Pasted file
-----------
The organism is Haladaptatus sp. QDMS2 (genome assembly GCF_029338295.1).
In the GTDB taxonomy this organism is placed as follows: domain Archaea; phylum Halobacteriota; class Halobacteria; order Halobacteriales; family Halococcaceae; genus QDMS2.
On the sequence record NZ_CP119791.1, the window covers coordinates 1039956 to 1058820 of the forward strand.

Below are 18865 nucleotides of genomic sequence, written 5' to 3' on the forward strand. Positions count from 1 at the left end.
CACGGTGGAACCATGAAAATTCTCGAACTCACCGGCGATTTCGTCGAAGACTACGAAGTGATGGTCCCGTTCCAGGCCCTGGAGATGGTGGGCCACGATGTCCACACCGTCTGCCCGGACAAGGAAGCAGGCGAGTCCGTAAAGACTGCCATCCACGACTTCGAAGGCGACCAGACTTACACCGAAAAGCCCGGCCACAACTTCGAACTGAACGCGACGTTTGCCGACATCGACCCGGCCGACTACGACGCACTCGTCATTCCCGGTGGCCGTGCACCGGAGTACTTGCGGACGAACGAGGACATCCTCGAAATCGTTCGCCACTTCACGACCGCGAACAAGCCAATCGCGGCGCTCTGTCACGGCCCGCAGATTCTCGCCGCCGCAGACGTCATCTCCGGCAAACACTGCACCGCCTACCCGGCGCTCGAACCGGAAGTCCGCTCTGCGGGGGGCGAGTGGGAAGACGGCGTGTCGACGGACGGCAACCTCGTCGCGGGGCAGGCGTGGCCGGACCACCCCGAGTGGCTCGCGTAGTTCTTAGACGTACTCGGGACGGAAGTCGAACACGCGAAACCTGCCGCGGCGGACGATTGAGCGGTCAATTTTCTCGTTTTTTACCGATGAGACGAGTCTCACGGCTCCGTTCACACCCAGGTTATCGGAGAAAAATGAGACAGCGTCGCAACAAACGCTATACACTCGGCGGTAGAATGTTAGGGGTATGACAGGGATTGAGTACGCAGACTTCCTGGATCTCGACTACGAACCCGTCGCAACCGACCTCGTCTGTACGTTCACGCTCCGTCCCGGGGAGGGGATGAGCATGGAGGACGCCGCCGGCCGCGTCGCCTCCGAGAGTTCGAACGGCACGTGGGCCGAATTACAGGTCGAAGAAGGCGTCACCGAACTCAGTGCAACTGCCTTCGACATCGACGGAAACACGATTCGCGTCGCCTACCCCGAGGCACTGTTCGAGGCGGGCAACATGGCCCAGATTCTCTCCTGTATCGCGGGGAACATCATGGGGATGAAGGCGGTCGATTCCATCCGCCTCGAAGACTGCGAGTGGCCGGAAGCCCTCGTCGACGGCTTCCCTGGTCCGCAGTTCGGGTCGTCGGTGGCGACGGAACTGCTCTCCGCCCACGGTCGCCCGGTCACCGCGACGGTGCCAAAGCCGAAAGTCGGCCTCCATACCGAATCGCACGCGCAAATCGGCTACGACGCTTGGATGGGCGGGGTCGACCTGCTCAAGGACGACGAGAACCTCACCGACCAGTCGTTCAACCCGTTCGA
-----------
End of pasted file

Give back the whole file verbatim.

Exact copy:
The organism is Haladaptatus sp. QDMS2 (genome assembly GCF_029338295.1).
In the GTDB taxonomy this organism is placed as follows: domain Archaea; phylum Halobacteriota; class Halobacteria; order Halobacteriales; family Halococcaceae; genus QDMS2.
On the sequence record NZ_CP119791.1, the window covers coordinates 1039956 to 1058820 of the forward strand.

Below are 18865 nucleotides of genomic sequence, written 5' to 3' on the forward strand. Positions count from 1 at the left end.
CACGGTGGAACCATGAAAATTCTCGAACTCACCGGCGATTTCGTCGAAGACTACGAAGTGATGGTCCCGTTCCAGGCCCTGGAGATGGTGGGCCACGATGTCCACACCGTCTGCCCGGACAAGGAAGCAGGCGAGTCCGTAAAGACTGCCATCCACGACTTCGAAGGCGACCAGACTTACACCGAAAAGCCCGGCCACAACTTCGAACTGAACGCGACGTTTGCCGACATCGACCCGGCCGACTACGACGCACTCGTCATTCCCGGTGGCCGTGCACCGGAGTACTTGCGGACGAACGAGGACATCCTCGAAATCGTTCGCCACTTCACGACCGCGAACAAGCCAATCGCGGCGCTCTGTCACGGCCCGCAGATTCTCGCCGCCGCAGACGTCATCTCCGGCAAACACTGCACCGCCTACCCGGCGCTCGAACCGGAAGTCCGCTCTGCGGGGGGCGAGTGGGAAGACGGCGTGTCGACGGACGGCAACCTCGTCGCGGGGCAGGCGTGGCCGGACCACCCCGAGTGGCTCGCGTAGTTCTTAGACGTACTCGGGACGGAAGTCGAACACGCGAAACCTGCCGCGGCGGACGATTGAGCGGTCAATTTTCTCGTTTTTTACCGATGAGACGAGTCTCACGGCTCCGTTCACACCCAGGTTATCGGAGAAAAATGAGACAGCGTCGCAACAAACGCTATACACTCGGCGGTAGAATGTTAGGGGTATGACAGGGATTGAGTACGCAGACTTCCTGGATCTCGACTACGAACCCGTCGCAACCGACCTCGTCTGTACGTTCACGCTCCGTCCCGGGGAGGGGATGAGCATGGAGGACGCCGCCGGCCGCGTCGCCTCCGAGAGTTCGAACGGCACGTGGGCCGAATTACAGGTCGAAGAAGGCGTCACCGAACTCAGTGCAACTGCCTTCGACATCGACGGAAACACGATTCGCGTCGCCTACCCCGAGGCACTGTTCGAGGCGGGCAACATGGCCCAGATTCTCTCCTGTATCGCGGGGAACATCATGGGGATGAAGGCGGTCGATTCCATCCGCCTCGAAGACTGCGAGTGGCCGGAAGCCCTCGTCGACGGCTTCCCTGGTCCGCAGTTCGGGTCGTCGGTGGCGACGGAACTGCTCTCCGCCCACGGTCGCCCGGTCACCGCGACGGTGCCAAAGCCGAAAGTCGGCCTCCATACCGAATCGCACGCGCAAATCGGCTACGACGCTTGGATGGGCGGGGTCGACCTGCTCAAGGACGACGAGAACCTCACCGACCAGTCGTTCAACCCGTTCGA